Diabetes was a common ailment in the area; a diabetic clinic was held twice a week and I could see some issues related to patient compliance, on being leg amputations from necrosis as a result. I resorted to suggesting to the matron maybe creating some simple posters to educate patients regarding their condition. Observing the cervical screening procedure was intriguing, the methods employed by using acetic acid to detect cancer cells were as a result of limited resources. Seeing women getting diagnosed with a HIV rapid test was very sad and overwhelming for the patients, but the doctor’s approach was very empathetic and thorough in investigating reasons. Visiting major surgery was an exciting opportunity, I was lucky enough to observe a C- section, and the intricacy required to stitch the incision back up was amazing.  I spent the majority of my time in minor surgery, what me and the other volunteers called ‘minor ops’. Here I had the chance to treat patient wounds, such as stitching and bandaging. I also carried out emergency treatments, fracture diagnoses and castings. Children were given ketamine as a general anaesthetic, showing some treatment limitations. The different causes of people’s wounds was nothing I had seen before, severe wounds from gang fights, dog bites and farming equipment were some I encountered. Working in the hospital pharmacy was a completely different experience to my summer part-time job as a dispenser in the UK. There was a shortage of staff so I had to give patients advice and their medications in the absence of the pharmacist. There was also lack of drugs which was a problem for patients as it delayed many of them receiving antibiotics from hospital acquired infections. However, despite the lack of resources, many of staff in Meru had a persistent, caring attitude with patients, which was very admirable. In my last week, I was lucky enough to learn about Meru and it being a government-run hospital. An anthropologist from the US spoke to me about funding for her project to improve the hospital infrastructure, which was a common issue there. This motivated me to donate some money to the project, to improve the safety of the hospital buildings. There are many experiences in the hospital I had that will be hard to forget, and I truly appreciate the willingness of the doctors in the hospital to teach a complete stranger like me. Applying my knowledge on different treatments in the hospital, I really felt I made a contribution to the healthcare, and because of the lack of drugs in the hospital, educating the nurses and doctors of ones they did not know of, I was giving something back to them, which was especially fulfilling.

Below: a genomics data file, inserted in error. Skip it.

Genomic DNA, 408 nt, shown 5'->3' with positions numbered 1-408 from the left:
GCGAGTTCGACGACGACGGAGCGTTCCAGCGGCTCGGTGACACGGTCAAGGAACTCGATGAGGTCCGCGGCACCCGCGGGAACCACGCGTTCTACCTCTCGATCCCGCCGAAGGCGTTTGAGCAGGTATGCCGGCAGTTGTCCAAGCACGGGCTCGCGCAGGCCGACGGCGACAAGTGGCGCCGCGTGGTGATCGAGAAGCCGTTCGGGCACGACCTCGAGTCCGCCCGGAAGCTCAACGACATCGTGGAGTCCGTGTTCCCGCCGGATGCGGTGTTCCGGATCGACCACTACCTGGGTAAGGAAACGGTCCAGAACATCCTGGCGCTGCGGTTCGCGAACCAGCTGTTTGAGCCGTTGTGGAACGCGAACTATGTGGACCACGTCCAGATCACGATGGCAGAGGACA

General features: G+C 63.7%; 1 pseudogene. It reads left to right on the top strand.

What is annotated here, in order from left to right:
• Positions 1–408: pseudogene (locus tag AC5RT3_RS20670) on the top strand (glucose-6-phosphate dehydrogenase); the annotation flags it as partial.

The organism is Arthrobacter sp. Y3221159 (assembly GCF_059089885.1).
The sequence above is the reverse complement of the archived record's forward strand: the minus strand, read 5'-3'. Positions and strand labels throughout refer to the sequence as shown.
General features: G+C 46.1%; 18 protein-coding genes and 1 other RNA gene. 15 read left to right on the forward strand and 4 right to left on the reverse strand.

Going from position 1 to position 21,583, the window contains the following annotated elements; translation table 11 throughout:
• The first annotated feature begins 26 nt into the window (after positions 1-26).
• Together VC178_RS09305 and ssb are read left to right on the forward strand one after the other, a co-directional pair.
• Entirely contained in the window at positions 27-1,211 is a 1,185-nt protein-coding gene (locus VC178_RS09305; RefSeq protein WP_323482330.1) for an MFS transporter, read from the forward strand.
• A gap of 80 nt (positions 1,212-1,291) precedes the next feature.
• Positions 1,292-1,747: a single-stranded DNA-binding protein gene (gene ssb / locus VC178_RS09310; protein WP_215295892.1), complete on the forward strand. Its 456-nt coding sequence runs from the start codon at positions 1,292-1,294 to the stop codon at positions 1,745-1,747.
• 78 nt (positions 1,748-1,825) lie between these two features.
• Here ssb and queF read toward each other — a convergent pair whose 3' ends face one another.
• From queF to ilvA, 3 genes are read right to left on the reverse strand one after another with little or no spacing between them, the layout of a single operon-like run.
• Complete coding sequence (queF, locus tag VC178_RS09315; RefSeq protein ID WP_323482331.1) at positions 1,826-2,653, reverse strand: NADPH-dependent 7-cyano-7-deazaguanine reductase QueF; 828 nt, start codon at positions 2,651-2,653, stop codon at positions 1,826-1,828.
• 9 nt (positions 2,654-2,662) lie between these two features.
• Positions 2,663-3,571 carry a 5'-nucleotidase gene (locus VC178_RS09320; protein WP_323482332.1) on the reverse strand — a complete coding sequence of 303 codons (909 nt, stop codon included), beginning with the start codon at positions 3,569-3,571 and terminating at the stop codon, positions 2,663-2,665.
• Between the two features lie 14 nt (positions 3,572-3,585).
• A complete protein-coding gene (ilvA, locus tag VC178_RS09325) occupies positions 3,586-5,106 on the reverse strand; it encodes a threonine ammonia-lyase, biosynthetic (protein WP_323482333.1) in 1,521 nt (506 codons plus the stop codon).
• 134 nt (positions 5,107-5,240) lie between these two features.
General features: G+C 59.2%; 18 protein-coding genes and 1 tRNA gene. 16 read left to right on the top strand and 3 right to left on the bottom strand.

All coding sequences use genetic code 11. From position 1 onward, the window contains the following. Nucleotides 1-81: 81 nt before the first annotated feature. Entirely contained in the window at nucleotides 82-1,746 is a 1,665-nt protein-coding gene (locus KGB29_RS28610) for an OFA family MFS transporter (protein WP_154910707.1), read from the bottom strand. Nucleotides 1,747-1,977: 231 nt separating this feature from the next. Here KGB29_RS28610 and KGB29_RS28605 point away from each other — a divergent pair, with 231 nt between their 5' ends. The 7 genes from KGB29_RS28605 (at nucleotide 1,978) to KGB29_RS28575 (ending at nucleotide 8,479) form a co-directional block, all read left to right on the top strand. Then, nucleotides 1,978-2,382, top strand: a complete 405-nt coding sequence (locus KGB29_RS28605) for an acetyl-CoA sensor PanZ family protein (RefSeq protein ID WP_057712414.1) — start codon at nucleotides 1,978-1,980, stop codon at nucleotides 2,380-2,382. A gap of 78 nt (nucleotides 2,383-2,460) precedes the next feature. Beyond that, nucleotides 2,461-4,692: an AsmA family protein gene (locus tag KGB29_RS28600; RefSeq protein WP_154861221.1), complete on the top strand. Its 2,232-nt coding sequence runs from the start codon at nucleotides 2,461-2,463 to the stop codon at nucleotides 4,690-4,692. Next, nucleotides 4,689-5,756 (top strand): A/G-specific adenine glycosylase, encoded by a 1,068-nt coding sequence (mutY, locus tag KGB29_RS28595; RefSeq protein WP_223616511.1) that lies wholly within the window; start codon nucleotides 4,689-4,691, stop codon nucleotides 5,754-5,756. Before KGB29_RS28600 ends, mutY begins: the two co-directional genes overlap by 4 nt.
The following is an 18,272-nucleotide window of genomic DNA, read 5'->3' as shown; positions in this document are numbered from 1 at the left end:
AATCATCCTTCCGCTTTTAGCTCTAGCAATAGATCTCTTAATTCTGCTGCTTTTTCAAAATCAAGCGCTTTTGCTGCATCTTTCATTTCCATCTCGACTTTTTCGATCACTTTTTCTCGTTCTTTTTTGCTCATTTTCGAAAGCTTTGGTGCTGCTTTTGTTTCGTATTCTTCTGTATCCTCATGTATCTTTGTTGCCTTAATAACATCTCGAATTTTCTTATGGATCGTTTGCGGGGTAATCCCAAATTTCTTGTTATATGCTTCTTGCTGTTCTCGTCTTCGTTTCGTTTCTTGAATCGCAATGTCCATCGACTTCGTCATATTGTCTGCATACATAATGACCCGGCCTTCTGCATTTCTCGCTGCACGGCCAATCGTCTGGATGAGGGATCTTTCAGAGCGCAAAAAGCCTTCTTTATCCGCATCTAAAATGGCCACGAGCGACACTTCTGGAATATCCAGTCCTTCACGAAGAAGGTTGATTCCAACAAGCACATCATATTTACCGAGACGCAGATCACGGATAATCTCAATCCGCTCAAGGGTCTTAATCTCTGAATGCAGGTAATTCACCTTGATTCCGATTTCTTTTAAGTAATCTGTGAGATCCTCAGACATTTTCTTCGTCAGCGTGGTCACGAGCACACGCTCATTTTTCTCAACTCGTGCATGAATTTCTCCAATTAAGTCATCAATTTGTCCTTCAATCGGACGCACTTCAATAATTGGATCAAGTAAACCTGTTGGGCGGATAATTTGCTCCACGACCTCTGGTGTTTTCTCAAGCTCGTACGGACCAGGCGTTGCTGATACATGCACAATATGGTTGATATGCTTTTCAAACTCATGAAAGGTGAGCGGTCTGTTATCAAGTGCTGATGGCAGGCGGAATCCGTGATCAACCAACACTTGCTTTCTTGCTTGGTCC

Emily at the cradle of love orphanage tanzaniaI always looked forward to volunteering at ‘Cradle of Love’ Orphanage every day from 2 til 5pm. I would catch a Dala Dala from Tengeru to Usa River, and walk 5 minutes to the orphanage. One thing I did not expect when I arrived was the security of the orphanage; there were iron gates with a security guard outside, which were certainly reassuring for the owner! Being introduced to the toddlers and babies was an exciting experience and I had never looked after children at such a young age! I was told some of the children in the orphanage were abandoned or some parents could not afford to keep their babies, the latter made me realise many of the parents put their children in Cradle for good reasons. Some children had HIV infection and one had rickets, but the dedicated attitude of the nannies provided the best care for them. Usually when I arrived the toddlers and ‘wobblers’ would have woken up from their afternoon naptime, when they were full of energy to say the least! The babies loved attention from all the volunteers there, and this made me feel I was making a difference. Playing in the garden was a favourite activity for the children; this was obvious from their immediate excitement when we got out the shoebox to put on their shoes! One thing I did find challenging whilst working in the orphanage was dividing my attention to the different children, and many wanted a turn on the swing-set at the same time. But there were other activities for the children to do, such as playing on the slides or with the toys inside the home. Once I had the chance to change a little boy’s nappy, which to be honest, I had never even done before!  Throughout my time at the orphanage, I got to know the children’s personalities very well and so I knew what they did and didn’t like, which was essential to make their day a happy one. Seeing the children laughing from a small game of ‘chase’, I noticed even in a place with little resource the children could enjoy themselves. Dinnertime each day was very eventful. With the other volunteers, I would assemble the table and chairs for the toddlers to sit at a small table together. Some days if the children were in a mischievous mood they wouldn’t want to sit down but make me catch them first! This was initially difficult, but through learning each child’s preferences and from gaining their trust, it became a lot easier. The words ‘Jakula’ meaning ‘food’ in Swahili was always a trigger for their excitement! Being at Cradle of Love, I realised that giving some attention and loving communication to the children was definitely a way to brighten up both mine and their day.